I spent 18 years of my life in school. Let’s see, that’s…
18÷45 (yeah, I’ m getting towards the top of the hill) =0.4×100=40%.
I spent 40% of my life in a classroom, instructed by a teacher. Wait, what about everything I learned from my parents? What about all of those books I read after college? What about all of the instruction I got at my first job? Wasn’t I learning there too?
We go through life learning. From the moment we open your eyes as a baby, to the day we close them for the grave, we learn. If you happen to be the one teaching – you’re definitely learning.
I had the grand opportunity to teach Sunday school for ten years. The teachers had instructional material for each lesson, but we usually had to prepare craft supplies, or learn the instructions to a game. I’ll be honest, I didn’t have superior knowledge of the Bible; I still don’t. With each lesson, I sat down and read as much as I could about the story for the week and any special verse covered.
I combed through my Bible, read sermons on the internet, and even watched my son’s Veggie Tales videos – Bob and Larry are priceless. I learned more about the Bible teaching kids than I ever did at church growing up, sorry, Father McNamara.
The point is, when we teach, we learn something new or re-instill something we learned before. Even the most basic of lessons can hardwire the knowledge in our brains. It doesn’t matter if it is showing your child how to tie their shoe, giving directions on how to get to an event, or instructing a coworker on how to use the copy machine, even if you’re not quite an expert yourself.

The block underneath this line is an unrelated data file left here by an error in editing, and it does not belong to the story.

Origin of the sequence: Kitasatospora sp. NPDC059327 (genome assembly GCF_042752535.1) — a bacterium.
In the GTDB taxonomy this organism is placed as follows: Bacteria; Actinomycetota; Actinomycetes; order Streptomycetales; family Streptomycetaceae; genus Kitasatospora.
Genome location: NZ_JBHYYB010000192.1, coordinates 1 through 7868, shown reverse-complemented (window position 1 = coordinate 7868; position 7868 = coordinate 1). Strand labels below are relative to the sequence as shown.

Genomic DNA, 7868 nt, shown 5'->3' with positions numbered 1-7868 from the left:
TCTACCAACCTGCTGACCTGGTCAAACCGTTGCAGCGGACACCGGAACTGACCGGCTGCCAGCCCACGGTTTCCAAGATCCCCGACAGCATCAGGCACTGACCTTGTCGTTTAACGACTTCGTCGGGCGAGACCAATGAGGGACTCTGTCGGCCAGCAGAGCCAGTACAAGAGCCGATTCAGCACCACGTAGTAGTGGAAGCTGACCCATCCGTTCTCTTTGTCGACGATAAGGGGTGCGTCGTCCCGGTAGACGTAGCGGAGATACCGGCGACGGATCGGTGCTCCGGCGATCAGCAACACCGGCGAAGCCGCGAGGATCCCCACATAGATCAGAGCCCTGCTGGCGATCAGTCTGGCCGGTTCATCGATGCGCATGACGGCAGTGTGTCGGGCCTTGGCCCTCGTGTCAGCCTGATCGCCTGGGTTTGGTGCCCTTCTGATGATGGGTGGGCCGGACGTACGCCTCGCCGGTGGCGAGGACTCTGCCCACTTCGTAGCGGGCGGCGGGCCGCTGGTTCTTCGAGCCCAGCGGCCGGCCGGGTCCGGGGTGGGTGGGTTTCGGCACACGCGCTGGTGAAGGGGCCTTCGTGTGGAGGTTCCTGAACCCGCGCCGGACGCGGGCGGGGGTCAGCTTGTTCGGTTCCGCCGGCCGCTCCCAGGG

I was at a book reading with some children once, and one asked a question to which I didn’t have an answer. I was reading The Bamboo Bear, and the child asked how big a newborn panda was. I told them they were very small and helpless, but “I’m going to have to look that one up.” For your information, they are three to five ounces, and about the size of a stick of butter.
When you teach, you have to prepare for unexpected questions. Sometimes the questions have nothing to do with the topic at hand. You’ll have to prepare for those too. Teaching is tough, but rewarding. You not only spread knowledge to those that seek it, but also to yourself.
George Bernard Shaw wrote in Man and Superman (1903), “Those who can, do; those who can’t, teach.” There are many variants to this saying, like “those that can’t teach, teach gym,” or “those who can’t teach, administrate.” I believe that those that teach can do so much more.